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Acidicheartburn
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Any engineers or repairmen here? Need help

Thu Feb 07, 2019 9:41 pm

The tilt brake on my office chair broke and now it freely leans forward or backward making it unusable (sitting in it normally makes you lean forwards and nearly slide out). I've taken it apart and found the culprit to be this flanged pin which has sheared in half which I'm not entirely sure the name of.

Here's the pin: https://www.dropbox.com/s/hg7kvkkwm1j5z ... 9.jpg?dl=0

Here's how it was being used: https://www.dropbox.com/s/5vvqfo2p7qjug ... 1.jpg?dl=0

It was going through those metal blades just like the other pin that's intact in the image, and when I pulled on a two-position lever it would apply pressure on the broken pin and a third long partially threaded shaft somehow which would lock the seat of the chair in place.

I need to find a replacement pin that's strong enough. I've measured the broken pin using my calipers and have found it's 5/16th inches in diameter and about 2+5/16 inches in length. The length doesn't have to be too terribly precise because I can cut it down if I need to. The thickness of the flange on the head is about 1/32 of an inch (here's a pic: https://www.dropbox.com/s/bdfyzjpo2a8xm ... 1.jpg?dl=0). The head can't be too thick or it won't fit underneath part of the chair mechanism. The head diameter is nearly 7/16 of an inch.

Anyone know what this pin is, and how can I find an appropriate replacement pin that will be at least as strong? What kind of steel should I look for?
 
anotherengineer
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Re: Any engineers or repairmen here? Need help

Thu Feb 07, 2019 10:55 pm

Go to the hardware store and buy a 5/16" grade 5 bolt and cut to length if you have to. Cut off the head, if its long enough it shouldn't fall out even without a head, could always glue it in place.
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SecretSquirrel
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Re: Any engineers or repairmen here? Need help

Fri Feb 08, 2019 12:00 am

A 5/16" clevis pin is probably the closest "off the shelf" part you will find. If you look at the broken pin, on the left, you can see where the end has been expanded like a rivet. The cotter pin would provide the same function when passed through the clevis pin.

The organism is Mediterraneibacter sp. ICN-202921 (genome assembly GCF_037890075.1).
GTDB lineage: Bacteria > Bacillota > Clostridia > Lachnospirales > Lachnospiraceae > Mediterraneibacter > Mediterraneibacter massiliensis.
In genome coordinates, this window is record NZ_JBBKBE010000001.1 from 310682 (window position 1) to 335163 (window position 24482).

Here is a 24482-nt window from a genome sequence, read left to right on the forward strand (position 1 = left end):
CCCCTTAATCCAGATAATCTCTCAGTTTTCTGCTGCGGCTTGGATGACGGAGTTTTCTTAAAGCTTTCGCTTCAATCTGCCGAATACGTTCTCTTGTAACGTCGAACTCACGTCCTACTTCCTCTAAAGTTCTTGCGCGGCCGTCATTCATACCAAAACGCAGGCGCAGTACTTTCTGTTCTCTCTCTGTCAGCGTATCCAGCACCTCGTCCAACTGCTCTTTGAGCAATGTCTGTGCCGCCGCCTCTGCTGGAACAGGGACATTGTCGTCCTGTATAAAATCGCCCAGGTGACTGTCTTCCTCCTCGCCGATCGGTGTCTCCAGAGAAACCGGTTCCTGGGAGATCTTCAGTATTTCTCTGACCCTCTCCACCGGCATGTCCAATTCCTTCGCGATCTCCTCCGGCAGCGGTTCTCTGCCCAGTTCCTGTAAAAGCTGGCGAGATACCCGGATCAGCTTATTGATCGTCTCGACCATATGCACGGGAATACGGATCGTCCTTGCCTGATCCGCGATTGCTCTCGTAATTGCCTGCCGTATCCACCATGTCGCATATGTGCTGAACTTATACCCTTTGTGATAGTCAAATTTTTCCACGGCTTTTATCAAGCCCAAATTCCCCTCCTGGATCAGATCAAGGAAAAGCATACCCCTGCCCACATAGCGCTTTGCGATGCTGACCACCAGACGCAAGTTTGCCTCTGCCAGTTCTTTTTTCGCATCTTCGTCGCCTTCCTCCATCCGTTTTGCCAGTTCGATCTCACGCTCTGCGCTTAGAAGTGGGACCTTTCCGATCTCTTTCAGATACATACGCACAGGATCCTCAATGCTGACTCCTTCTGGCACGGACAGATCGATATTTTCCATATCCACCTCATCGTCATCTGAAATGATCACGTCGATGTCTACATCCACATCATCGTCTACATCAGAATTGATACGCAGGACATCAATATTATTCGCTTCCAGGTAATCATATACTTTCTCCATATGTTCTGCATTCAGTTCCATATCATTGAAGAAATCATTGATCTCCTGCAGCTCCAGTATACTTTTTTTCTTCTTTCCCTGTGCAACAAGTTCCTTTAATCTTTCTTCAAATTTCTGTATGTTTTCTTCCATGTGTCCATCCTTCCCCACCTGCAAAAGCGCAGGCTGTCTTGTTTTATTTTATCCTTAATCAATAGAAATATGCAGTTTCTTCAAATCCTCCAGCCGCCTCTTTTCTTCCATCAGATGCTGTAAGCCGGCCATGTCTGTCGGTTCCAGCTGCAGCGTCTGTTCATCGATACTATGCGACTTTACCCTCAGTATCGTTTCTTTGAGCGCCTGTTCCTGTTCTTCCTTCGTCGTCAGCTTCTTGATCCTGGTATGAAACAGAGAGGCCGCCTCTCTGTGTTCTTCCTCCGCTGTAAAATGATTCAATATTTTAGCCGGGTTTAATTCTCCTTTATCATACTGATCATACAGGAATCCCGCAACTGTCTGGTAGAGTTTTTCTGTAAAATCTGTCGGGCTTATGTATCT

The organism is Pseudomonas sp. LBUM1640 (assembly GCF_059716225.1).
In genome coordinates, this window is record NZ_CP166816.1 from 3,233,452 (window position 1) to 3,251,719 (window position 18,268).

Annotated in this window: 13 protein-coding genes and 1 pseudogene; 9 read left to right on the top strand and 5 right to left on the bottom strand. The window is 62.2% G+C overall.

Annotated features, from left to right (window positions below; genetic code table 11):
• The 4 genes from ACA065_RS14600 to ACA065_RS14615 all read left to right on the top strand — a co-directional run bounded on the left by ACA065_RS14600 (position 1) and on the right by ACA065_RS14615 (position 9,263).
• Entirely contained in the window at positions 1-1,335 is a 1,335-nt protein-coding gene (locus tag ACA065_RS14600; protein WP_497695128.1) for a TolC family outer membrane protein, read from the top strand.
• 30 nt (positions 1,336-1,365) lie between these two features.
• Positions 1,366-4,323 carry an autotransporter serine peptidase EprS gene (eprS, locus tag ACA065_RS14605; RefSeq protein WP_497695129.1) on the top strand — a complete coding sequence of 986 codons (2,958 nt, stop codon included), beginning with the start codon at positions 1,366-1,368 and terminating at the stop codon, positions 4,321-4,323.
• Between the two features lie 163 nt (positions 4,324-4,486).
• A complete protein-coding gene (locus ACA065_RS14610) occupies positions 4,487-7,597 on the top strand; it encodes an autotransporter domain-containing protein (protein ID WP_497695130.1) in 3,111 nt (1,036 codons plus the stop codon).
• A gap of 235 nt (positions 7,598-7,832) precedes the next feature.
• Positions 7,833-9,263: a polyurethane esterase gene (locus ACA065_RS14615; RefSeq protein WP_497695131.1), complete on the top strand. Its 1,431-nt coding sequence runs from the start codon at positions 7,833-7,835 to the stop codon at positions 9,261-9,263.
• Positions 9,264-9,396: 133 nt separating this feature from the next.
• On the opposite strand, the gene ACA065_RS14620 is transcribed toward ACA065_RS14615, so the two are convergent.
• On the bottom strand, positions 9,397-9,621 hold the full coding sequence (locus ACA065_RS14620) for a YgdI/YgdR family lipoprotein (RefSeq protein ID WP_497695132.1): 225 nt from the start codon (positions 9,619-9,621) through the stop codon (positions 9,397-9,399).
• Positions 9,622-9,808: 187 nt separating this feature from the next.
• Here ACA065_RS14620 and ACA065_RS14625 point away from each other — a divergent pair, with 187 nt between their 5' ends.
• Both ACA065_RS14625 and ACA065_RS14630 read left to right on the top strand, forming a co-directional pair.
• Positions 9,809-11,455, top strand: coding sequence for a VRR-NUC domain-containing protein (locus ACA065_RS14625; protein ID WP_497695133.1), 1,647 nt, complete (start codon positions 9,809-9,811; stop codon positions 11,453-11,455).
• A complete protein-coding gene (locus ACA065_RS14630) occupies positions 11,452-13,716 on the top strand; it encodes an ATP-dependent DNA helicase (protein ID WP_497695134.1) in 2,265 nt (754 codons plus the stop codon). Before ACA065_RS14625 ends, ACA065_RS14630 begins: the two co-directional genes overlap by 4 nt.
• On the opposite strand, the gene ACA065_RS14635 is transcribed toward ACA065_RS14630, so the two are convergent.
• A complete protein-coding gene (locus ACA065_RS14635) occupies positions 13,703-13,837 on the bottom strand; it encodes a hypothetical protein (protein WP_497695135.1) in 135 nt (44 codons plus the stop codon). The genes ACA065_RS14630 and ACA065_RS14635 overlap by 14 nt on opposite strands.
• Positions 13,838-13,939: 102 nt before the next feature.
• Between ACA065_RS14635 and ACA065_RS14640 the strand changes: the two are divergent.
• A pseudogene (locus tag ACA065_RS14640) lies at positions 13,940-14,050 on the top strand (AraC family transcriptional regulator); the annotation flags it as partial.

https://www.grainger.com/product/ITW-BE ... -Pin-2MUZ1
Another example with more detailed dimensions: https://www.pivotpins.com/products/bb-c ... holes/1224

The above is going to be a bit softer than grade 5 steel. The are effectively grade 2, low carbon steel. You can easily find them in stainless steel as well, which will likely be a big stronger, but Grainer didn't carry tempered carbon steel clevis pins and a quick google search says they will be much harder to find.

--SS
 
Acidicheartburn
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Re: Any engineers or repairmen here? Need help

Fri Feb 08, 2019 1:36 am

anotherengineer wrote:
Go to the hardware store and buy a 5/16" grade 5 bolt and cut to length if you have to. Cut off the head, if its long enough it shouldn't fall out even without a head, could always glue it in place.

I don't think a bolt will work because the threading will interfere with the function of those metal blades.
 
Acidicheartburn
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Re: Any engineers or repairmen here? Need help

Fri Feb 08, 2019 1:39 am

SecretSquirrel wrote:
A 5/16" clevis pin is probably the closest "off the shelf" part you will find. If you look at the broken pin, on the left, you can see where the end has been expanded like a rivet. The cotter pin would provide the same function when passed through the clevis pin.

https://www.grainger.com/product/ITW-BE ... -Pin-2MUZ1
Another example with more detailed dimensions: https://www.pivotpins.com/products/bb-c ... holes/1224

The above is going to be a bit softer than grade 5 steel. The are effectively grade 2, low carbon steel. You can easily find them in stainless steel as well, which will likely be a big stronger, but Grainer didn't carry tempered carbon steel clevis pins and a quick google search says they will be much harder to find.

--SS

This may work, but I might need one a bit longer since the cotter pin would take up a bit of the usable length. I figured going stainless steel would make for a stronger pin.
 
One Sick Puppy
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Re: Any engineers or repairmen here? Need help

Fri Feb 08, 2019 2:06 am

Clevis pin might work. I don't know why you'd bother with a Grade 5 bolt unless stronger bolts are not available anywhere - the price difference should be negligeable considering you only need one. Grade 8 minimum, I'd say. Most specially fastener stores or automotive supply stores should have much stronger bolts in a variety of sizes. All you need is one long, high grade bolt that has the correct span of unthreaded shank - most common bolts have only a fixed span of thread, regardless of their length. Then get someone with an angle grinder to cut it for you so you can make it fit and use the nut to keep it in place.
 
Acidicheartburn
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Re: Any engineers or repairmen here? Need help

Fri Feb 08, 2019 2:14 am

One Sick Puppy wrote:
Clevis pin might work. I don't know why you'd bother with a Grade 5 bolt unless stronger bolts are not available anywhere - the price difference should be negligeable considering you only need one. Grade 8 minimum, I'd say. Most specially fastener stores or automotive supply stores should have much stronger bolts in a variety of sizes. All you need is one long, high grade bolt that has the correct span of unthreaded shank. Then get someone with an angle grinder to cut it for you so you can make it fit and use the nut to keep it in place.